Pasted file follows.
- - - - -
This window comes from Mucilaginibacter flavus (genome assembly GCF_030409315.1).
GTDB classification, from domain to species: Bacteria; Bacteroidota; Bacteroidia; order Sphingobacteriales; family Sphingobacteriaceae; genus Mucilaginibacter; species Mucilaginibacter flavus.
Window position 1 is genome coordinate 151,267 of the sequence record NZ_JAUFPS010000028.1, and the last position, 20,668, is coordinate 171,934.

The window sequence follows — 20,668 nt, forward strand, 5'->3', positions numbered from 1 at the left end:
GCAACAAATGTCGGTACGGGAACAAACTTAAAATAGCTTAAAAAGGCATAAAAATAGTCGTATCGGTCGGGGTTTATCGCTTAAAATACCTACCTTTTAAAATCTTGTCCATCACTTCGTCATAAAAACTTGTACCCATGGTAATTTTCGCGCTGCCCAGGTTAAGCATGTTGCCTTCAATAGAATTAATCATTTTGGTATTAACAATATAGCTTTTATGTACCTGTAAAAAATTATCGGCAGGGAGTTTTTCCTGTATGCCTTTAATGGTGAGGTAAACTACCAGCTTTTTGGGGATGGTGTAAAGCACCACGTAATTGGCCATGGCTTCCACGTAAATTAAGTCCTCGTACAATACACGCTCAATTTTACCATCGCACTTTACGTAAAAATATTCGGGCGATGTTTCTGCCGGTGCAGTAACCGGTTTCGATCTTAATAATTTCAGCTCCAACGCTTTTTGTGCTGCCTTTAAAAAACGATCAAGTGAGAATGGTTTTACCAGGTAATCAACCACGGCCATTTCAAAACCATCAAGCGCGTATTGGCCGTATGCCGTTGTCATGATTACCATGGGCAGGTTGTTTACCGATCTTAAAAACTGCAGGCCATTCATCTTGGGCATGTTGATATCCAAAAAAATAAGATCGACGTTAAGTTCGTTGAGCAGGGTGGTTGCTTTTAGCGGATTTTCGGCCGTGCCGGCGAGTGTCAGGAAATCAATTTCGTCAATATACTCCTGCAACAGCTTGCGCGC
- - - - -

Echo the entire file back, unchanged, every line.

This window comes from Mucilaginibacter flavus (genome assembly GCF_030409315.1).
GTDB classification, from domain to species: Bacteria; Bacteroidota; Bacteroidia; order Sphingobacteriales; family Sphingobacteriaceae; genus Mucilaginibacter; species Mucilaginibacter flavus.
Window position 1 is genome coordinate 151,267 of the sequence record NZ_JAUFPS010000028.1, and the last position, 20,668, is coordinate 171,934.

The window sequence follows — 20,668 nt, forward strand, 5'->3', positions numbered from 1 at the left end:
GCAACAAATGTCGGTACGGGAACAAACTTAAAATAGCTTAAAAAGGCATAAAAATAGTCGTATCGGTCGGGGTTTATCGCTTAAAATACCTACCTTTTAAAATCTTGTCCATCACTTCGTCATAAAAACTTGTACCCATGGTAATTTTCGCGCTGCCCAGGTTAAGCATGTTGCCTTCAATAGAATTAATCATTTTGGTATTAACAATATAGCTTTTATGTACCTGTAAAAAATTATCGGCAGGGAGTTTTTCCTGTATGCCTTTAATGGTGAGGTAAACTACCAGCTTTTTGGGGATGGTGTAAAGCACCACGTAATTGGCCATGGCTTCCACGTAAATTAAGTCCTCGTACAATACACGCTCAATTTTACCATCGCACTTTACGTAAAAATATTCGGGCGATGTTTCTGCCGGTGCAGTAACCGGTTTCGATCTTAATAATTTCAGCTCCAACGCTTTTTGTGCTGCCTTTAAAAAACGATCAAGTGAGAATGGTTTTACCAGGTAATCAACCACGGCCATTTCAAAACCATCAAGCGCGTATTGGCCGTATGCCGTTGTCATGATTACCATGGGCAGGTTGTTTACCGATCTTAAAAACTGCAGGCCATTCATCTTGGGCATGTTGATATCCAAAAAAATAAGATCGACGTTAAGTTCGTTGAGCAGGGTGGTTGCTTTTAGCGGATTTTCGGCCGTGCCGGCGAGTGTCAGGAAATCAATTTCGTCAATATACTCCTGCAACAGCTTGCGCGC